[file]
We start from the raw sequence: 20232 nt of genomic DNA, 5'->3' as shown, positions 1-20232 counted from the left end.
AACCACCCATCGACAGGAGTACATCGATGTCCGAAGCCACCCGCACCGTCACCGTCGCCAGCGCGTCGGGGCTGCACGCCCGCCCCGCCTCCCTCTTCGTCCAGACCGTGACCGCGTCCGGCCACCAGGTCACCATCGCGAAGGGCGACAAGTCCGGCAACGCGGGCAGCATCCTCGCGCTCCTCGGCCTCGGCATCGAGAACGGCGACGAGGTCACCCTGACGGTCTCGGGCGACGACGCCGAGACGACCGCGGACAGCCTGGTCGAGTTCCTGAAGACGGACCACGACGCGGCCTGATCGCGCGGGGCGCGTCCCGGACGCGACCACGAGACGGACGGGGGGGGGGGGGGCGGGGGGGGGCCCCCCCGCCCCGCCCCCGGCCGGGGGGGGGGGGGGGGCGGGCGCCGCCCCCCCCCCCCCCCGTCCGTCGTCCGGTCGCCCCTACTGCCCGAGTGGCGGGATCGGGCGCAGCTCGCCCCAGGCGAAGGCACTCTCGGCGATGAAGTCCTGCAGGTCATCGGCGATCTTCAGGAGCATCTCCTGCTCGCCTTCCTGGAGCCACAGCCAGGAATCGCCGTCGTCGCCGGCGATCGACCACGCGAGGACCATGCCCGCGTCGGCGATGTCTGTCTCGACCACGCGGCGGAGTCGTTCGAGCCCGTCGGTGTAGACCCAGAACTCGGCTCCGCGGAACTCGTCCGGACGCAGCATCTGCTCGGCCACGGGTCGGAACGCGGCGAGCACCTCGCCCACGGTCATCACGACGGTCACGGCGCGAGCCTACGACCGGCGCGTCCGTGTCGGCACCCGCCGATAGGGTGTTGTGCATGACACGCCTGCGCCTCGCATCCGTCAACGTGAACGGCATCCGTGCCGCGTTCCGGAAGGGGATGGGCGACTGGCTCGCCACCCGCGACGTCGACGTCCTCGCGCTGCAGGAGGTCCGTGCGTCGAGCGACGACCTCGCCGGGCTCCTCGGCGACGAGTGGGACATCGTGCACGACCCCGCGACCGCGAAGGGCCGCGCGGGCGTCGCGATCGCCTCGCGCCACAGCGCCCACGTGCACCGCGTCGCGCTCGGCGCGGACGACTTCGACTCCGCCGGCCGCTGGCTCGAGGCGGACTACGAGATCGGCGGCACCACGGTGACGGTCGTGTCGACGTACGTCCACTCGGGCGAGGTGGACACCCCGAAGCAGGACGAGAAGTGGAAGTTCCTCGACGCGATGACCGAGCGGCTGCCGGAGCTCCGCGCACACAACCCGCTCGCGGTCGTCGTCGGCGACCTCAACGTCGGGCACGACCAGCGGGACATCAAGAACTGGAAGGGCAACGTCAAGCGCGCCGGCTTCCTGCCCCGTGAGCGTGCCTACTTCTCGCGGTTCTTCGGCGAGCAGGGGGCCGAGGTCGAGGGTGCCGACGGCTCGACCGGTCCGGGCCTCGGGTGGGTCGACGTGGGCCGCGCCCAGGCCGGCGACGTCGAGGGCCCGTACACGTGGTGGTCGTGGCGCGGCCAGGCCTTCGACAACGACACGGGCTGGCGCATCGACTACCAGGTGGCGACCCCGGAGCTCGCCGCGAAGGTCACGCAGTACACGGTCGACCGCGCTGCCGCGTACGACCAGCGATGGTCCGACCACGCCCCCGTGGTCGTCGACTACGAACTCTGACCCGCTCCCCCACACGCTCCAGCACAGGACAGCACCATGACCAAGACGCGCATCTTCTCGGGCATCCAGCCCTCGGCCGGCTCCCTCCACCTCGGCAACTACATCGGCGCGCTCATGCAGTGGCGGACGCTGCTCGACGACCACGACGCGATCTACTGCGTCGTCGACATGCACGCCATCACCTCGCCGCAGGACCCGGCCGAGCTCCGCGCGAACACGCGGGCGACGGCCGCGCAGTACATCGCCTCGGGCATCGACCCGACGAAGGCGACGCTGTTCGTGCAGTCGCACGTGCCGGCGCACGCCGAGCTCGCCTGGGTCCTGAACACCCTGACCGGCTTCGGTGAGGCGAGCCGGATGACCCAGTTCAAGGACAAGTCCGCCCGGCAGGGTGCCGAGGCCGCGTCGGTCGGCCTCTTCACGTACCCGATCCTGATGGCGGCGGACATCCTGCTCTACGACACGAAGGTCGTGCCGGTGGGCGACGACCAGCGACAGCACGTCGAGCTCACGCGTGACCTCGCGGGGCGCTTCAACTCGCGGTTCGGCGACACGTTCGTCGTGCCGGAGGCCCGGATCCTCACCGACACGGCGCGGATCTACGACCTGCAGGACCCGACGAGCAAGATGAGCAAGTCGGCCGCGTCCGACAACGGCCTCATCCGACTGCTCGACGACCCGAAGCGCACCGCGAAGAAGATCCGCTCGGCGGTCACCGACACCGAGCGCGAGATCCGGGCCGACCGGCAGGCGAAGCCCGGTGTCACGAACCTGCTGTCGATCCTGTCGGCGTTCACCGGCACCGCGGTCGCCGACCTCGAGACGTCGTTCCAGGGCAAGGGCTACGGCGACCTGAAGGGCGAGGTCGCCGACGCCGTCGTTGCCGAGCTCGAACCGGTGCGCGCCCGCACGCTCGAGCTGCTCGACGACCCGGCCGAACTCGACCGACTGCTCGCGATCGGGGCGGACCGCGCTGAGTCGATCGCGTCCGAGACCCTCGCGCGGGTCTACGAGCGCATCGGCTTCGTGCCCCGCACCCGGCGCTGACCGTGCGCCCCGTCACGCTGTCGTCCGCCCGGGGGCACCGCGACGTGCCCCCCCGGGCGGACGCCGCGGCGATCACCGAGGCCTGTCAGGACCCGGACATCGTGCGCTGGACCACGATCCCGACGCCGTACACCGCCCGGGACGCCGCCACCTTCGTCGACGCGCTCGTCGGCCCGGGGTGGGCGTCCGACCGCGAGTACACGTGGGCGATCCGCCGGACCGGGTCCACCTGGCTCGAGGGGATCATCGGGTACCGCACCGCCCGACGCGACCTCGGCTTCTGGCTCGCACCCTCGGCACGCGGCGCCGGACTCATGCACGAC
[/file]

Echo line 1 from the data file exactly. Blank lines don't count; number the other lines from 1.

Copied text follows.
We start from the raw sequence: 20232 nt of genomic DNA, 5'->3' as shown, positions 1-20232 counted from the left end.